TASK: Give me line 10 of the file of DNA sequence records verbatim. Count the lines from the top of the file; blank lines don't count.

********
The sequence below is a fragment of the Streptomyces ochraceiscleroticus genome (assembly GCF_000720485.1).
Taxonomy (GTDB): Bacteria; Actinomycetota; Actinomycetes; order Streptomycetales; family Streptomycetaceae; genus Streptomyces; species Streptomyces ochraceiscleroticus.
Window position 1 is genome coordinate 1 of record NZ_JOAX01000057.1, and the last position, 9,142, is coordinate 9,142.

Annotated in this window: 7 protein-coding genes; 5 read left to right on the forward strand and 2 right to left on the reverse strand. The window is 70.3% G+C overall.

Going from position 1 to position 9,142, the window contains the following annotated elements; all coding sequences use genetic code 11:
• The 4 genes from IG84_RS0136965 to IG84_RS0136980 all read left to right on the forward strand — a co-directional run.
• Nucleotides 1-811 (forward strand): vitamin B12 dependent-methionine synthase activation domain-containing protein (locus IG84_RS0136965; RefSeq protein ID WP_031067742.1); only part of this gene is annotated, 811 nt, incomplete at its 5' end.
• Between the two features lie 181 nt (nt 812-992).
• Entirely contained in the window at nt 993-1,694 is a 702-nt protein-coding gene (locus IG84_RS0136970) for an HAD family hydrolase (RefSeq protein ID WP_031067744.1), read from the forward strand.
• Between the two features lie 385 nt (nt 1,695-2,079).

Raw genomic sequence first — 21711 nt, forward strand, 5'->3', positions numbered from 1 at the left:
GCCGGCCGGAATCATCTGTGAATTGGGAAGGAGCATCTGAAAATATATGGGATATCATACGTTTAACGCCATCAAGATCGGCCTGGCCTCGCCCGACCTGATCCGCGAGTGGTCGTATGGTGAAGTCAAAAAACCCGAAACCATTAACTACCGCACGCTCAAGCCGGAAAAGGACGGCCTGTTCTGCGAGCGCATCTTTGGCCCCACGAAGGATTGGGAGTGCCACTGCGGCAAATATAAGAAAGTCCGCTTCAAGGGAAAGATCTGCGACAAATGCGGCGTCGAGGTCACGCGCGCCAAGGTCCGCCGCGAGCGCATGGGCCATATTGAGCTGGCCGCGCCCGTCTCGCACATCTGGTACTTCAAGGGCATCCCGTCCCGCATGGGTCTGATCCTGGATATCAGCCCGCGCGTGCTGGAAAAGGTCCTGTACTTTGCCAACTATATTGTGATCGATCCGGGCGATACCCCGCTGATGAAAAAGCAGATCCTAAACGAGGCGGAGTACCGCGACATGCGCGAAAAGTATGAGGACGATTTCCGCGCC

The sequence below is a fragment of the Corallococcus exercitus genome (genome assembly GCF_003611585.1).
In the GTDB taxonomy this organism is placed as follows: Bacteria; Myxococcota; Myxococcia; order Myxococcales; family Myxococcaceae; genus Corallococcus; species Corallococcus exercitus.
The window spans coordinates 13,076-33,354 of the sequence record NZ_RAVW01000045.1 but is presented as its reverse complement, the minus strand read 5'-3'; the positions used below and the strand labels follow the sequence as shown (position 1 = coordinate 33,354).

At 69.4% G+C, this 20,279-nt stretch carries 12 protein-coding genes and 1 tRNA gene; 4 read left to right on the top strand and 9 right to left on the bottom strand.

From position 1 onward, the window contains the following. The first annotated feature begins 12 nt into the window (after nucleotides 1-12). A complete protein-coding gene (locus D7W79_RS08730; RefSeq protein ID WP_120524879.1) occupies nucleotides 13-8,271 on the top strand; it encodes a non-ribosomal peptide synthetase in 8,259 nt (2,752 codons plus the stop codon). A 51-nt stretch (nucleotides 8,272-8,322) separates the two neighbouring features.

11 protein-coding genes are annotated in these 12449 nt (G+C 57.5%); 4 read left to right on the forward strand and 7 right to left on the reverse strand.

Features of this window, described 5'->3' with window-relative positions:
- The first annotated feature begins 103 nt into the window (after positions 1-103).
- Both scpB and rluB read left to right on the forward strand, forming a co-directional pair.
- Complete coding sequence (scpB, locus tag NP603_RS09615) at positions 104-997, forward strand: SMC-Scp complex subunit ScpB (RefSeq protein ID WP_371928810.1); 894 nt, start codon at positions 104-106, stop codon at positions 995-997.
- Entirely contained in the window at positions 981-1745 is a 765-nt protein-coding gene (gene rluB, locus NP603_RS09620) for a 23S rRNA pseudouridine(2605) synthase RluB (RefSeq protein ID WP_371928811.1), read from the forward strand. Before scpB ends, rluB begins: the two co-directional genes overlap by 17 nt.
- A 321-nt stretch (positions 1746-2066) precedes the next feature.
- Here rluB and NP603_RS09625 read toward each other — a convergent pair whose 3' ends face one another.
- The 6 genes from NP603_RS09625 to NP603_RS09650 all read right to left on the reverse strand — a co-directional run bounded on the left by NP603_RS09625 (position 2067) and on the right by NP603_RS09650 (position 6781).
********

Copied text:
• Between the two features lie 385 nt (nt 1,695-2,079).